Walter Reuther’s Lesson from Autoworkers to Nurses: Harder to Bargain is Worth the Lift!

Walter Reuther speaking at a large labor rally

Toronto  The other day I was having lunch with a friend and colleague, Colin Heslop, who has been the skilled trades director for the Canadian Auto Workers (CAW) union for the last decade, and worked with us to rehab a number of houses in the wake of Hurricane Katrina.  It was a Sunday in Little Italy and all around us were the cheers and groans of fans plastered to the widescreen televisions pointing towards the streets.

Somehow we started talking about the difficulties of collective bargaining in these hard economic, concessionary times, and Colin reminded me of the unique bargaining structure for skilled trades within the auto unions that went back to Walter Reuther’s leadership in the mid-1950s.  Of course Reuther and his brothers had been skilled tradesmen and excellent tool-and-die makers, so they knew both the values of the trades and the potential difficulty of keeping elite workers happy in an industrial union.  They also knew how critical skilled trades workers were to an organizing drive.  They had more access and leeway in the plant without interference of supervisors, they could get around, converse, carry messages, and just plain organize where others couldn’t go, which made them invaluable.  There may not be as much plant-based organizing, but this same organizing phenomena is still true for maintenance people in some drives and nurses in healthcare facilities for example.

Homer Martin, another early UAW leader, had tried to pull the skilled trades out of the industrial model and take them separately into the AFL as the disputes between the CIO and AFL hardened in those days.   In keeping the union together and beating the automobile companies, Reuther, Wyndham Mortimer, and others fashioned a collective bargaining structure within auto that was unique.  They established a skilled trades council and then gave it more than simply an advisory role.  During bargaining, the skilled trades council could express disagreement with the terms of the contract as it impacted their trades.  They were also allowed to vote separately on ratification, so that a situation could develop where the general vote approved the contract and the skilled trades rejected.  If they rejected, they would – and this still exists – meet with the bargaining committee and present their issues.  Obviously these issues couldn’t be trivial single-plant matters, but had to be specific to the trades and have companywide impact.  If they prevailed in their arguments, the bargaining committee would have to bring the company back to the table on their concerns.   If the committee came back and said they had gotten their best, they could ratify separately or companywide.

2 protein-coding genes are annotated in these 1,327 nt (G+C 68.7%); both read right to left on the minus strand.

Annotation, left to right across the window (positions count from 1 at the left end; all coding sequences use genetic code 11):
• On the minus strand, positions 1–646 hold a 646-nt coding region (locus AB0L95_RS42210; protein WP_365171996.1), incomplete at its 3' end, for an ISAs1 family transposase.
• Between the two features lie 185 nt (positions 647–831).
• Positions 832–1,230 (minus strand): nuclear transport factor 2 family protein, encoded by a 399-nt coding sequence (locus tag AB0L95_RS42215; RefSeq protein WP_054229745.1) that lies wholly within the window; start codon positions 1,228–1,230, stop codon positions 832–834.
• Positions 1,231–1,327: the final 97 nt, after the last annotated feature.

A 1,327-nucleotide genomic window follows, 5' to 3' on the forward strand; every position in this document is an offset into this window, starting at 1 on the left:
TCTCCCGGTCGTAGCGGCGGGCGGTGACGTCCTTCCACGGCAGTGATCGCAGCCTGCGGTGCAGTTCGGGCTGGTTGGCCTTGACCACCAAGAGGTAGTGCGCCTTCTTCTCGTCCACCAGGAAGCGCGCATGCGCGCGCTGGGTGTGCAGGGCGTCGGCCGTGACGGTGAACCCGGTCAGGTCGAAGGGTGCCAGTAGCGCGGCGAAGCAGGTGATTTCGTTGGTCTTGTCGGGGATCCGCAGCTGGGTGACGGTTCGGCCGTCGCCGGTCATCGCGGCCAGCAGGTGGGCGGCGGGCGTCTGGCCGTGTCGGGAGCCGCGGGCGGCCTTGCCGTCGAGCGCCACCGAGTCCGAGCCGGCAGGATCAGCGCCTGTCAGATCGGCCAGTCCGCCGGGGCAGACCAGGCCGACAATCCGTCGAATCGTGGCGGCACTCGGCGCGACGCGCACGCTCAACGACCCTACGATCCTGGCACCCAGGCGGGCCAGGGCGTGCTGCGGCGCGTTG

Reuther used to argue that yes it was harder, but worth it to build the strongest union.  Sure the skilled trades were a minority, but this way they got more from the process than without such a bargaining structure and if they were alone.  Colin mentioned how Leonard Woodcock used to defend the structure by advocating the importance of each worker and their concerns no matter how much they were in the minority, and that the union was built on how well it represented the least of the workers as well as most of the workers.

Only days before, I had been reading more reports of the California Nurses leadership “declaring war” on SEIU because of some issues or perceived slights as their peace agreement winds down.  SEIU still has many nurses in its membership and this argument between the aristocracy of labor in healthcare and the trades model of unionism versus the industrial model in hospitals could benefit from remembering these lessons from Reuther’s era and the skilled trades council with the UAW and CAW.

Were unions like SEIU willing to “take the extra trouble” to satisfy their nurses not with just a nurses’ council meeting that visited annually or some such, but with a real voice, veto, and process at bargaining, then the better model, an industrial model, in hospitals could still prevail.  It would be more than worth the work to keep workers united in bargaining and resolve the issues internally, no matter how difficult or complex, than allow everyone separate seats at the table where it is the bosses calling the shots and not the workers themselves.

Reuther taught that lesson well, and it’s worth remembering.

Walter Reuther (second from right) at the March on Washington, August 28, 1963

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